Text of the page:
If students read a document from start to finish without scanning it first, without marking up the text, or without taking notes or otherwise processing it, they will retain very little of what they have read. In fact, studies like the one from National Thinking Laboratories in Bethel, Maine, suggest that retention in this situation might be as low as 10%. While this is clearly not good enough, it does not mean that teachers should avoid having students read to learn. It does mean, however, that teachers must purposefully teach their students how to be active and engaged readers if they want to improve the reading retention rate.
By engaging students actively in the reading process, teachers can encourage students to slow down, question the information, and think about the content. This will empower them with the skills they need to be critical consumers of information—an area of expertise that will serve them well long after their days of remote learning.
In a face-to-face classroom, teachers can directly facilitate the critical reading process. They can guide their students through the pre-reading, reading, note-taking, and reflection processes, and it is fairly easy for students to mark up a paper copy of an article with a pencil or highlighter. However, in a remote-learning environment, where students will often be reading materials on a computer screen, this process is not as intuitive. Traditional pencils and highlighters will not work on digital documents, and it is also very likely that new information will be packaged in multimedia formats, not just text-based documents. Videos, images, and websites have become standard formats in remote learning. Therefore, if we want our students to successfully gain new information when working on their own during remote learning, we need to empower them with effective digital tools and study skills.
As you prepare your students to be critical readers of information, consider not only how you can replicate analog strategies, but also think about what new opportunities are available to you. The digital world offers new challenges, but it also opens new doors. What can your students do now that they couldn’t do before? How can you transform the critical reading process to make it even better?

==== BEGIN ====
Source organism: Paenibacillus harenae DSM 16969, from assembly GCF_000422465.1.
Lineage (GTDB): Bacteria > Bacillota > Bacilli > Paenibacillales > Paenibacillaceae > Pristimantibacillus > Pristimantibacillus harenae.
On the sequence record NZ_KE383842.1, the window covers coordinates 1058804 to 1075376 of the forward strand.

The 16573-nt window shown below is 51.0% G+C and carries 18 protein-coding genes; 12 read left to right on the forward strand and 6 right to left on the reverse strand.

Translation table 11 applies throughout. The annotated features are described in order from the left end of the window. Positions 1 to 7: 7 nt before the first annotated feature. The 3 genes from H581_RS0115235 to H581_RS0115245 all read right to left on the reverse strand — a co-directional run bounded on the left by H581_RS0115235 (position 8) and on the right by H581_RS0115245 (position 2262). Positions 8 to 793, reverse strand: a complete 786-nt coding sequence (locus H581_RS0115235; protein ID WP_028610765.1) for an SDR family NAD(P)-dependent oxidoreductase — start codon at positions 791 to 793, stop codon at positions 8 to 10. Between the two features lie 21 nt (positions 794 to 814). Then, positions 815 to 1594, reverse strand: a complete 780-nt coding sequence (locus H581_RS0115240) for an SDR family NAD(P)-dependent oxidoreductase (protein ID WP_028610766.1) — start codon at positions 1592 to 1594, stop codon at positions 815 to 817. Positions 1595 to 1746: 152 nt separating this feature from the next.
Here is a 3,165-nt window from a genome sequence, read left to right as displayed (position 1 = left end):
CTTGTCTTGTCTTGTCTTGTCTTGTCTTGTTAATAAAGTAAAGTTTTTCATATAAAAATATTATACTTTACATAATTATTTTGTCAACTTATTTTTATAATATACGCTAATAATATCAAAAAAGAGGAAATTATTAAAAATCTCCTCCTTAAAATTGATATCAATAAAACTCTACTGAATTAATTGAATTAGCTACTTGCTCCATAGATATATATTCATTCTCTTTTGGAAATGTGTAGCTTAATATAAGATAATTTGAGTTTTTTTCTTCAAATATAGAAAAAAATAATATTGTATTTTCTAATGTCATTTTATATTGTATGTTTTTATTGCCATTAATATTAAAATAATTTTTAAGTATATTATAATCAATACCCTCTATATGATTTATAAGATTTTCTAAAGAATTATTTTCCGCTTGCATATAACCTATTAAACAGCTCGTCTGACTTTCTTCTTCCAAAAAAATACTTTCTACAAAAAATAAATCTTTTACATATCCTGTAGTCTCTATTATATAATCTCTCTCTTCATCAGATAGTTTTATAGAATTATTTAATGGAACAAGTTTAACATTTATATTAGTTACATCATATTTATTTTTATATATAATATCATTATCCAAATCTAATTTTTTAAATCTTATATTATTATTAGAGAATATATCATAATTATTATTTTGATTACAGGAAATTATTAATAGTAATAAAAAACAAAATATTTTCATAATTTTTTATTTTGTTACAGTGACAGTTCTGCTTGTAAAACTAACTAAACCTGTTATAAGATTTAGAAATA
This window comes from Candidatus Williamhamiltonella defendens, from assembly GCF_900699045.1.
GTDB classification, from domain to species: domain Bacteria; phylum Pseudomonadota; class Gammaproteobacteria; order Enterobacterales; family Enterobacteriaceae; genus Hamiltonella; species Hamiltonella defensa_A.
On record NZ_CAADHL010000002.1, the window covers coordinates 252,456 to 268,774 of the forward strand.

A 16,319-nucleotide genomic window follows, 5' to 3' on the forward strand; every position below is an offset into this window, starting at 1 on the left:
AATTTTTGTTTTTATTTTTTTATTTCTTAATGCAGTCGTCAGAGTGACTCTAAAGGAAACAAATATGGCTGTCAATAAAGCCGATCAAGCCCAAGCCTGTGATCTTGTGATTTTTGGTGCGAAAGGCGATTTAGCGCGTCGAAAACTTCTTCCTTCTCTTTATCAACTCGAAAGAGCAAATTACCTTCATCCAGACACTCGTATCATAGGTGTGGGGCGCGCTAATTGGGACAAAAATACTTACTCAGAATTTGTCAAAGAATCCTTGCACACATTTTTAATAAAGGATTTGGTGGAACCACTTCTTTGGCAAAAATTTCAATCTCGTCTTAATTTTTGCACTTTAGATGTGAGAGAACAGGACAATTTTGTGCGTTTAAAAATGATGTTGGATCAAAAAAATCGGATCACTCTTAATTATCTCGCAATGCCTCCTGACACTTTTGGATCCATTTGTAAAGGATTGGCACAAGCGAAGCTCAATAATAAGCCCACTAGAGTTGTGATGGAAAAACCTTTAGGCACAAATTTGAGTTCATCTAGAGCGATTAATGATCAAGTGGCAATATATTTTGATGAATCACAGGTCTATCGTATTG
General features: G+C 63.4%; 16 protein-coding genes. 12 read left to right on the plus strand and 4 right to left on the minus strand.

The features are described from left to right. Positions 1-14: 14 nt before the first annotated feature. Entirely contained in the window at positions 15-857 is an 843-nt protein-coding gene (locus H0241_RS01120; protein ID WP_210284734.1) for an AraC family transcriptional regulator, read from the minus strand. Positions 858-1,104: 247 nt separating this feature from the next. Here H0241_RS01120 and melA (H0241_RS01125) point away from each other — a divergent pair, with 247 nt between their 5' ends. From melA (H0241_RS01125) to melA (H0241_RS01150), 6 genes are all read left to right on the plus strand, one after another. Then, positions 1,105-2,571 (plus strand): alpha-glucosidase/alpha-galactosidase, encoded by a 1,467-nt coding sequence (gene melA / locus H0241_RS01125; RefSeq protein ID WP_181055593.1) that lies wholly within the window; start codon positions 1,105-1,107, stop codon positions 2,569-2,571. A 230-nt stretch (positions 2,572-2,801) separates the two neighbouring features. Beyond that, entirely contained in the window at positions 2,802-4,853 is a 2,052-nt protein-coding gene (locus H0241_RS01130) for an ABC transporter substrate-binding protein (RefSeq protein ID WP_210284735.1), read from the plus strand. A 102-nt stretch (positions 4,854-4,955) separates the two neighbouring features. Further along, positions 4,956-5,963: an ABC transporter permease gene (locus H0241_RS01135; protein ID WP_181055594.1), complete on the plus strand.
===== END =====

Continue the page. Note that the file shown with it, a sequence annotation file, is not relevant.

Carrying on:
The digital world offers new challenges, but it also opens new doors.
Integrate Critical Reading and Viewing Strategies
Digital tools are not the end goal in planning for remote learning; they are the vehicles through which students and teachers will interact with digital text, images, or videos. Students will need these tools to be successful, and teachers will eventually need to review digital tool options and decide which choices will allow their students to be most successful. It is best practice for teachers to start with the learning goals, and then decide which digital tool options will allow their students to be most successful. This approach will result in a longer-lasting skill set. Tools will change, but strategies will last.
Tools will change, but strategies will last.
As you begin planning how you will approach critical reading in your classroom, consider your learning goals, and then use these goals to guide your instructional design. Once learning targets and strategies have been formed, let these decisions guide your tool selection. The list below can give you a starting point. It outlines some key components of the critical reading process as well as some of the ways you can have students actively engage in the material. Consider how these strategies can be incorporated into your lessons.
- Scan and identify the organization and structure.
- Build vocabulary and define unfamiliar words.
- Make predictions.
- Annotate the material (mark the text, write in the margins, take notes, etc.).
- Ask questions and make connections to prior knowledge.
- Connect the material to other texts or content.
- Synthesize and communicate interpretations.
The image above outlines AVID’s critical reading process, taking into account that a “text” is defined as anything conveying meaning. If we look at it, draw information, and conclusions from it—then we are looking at a text.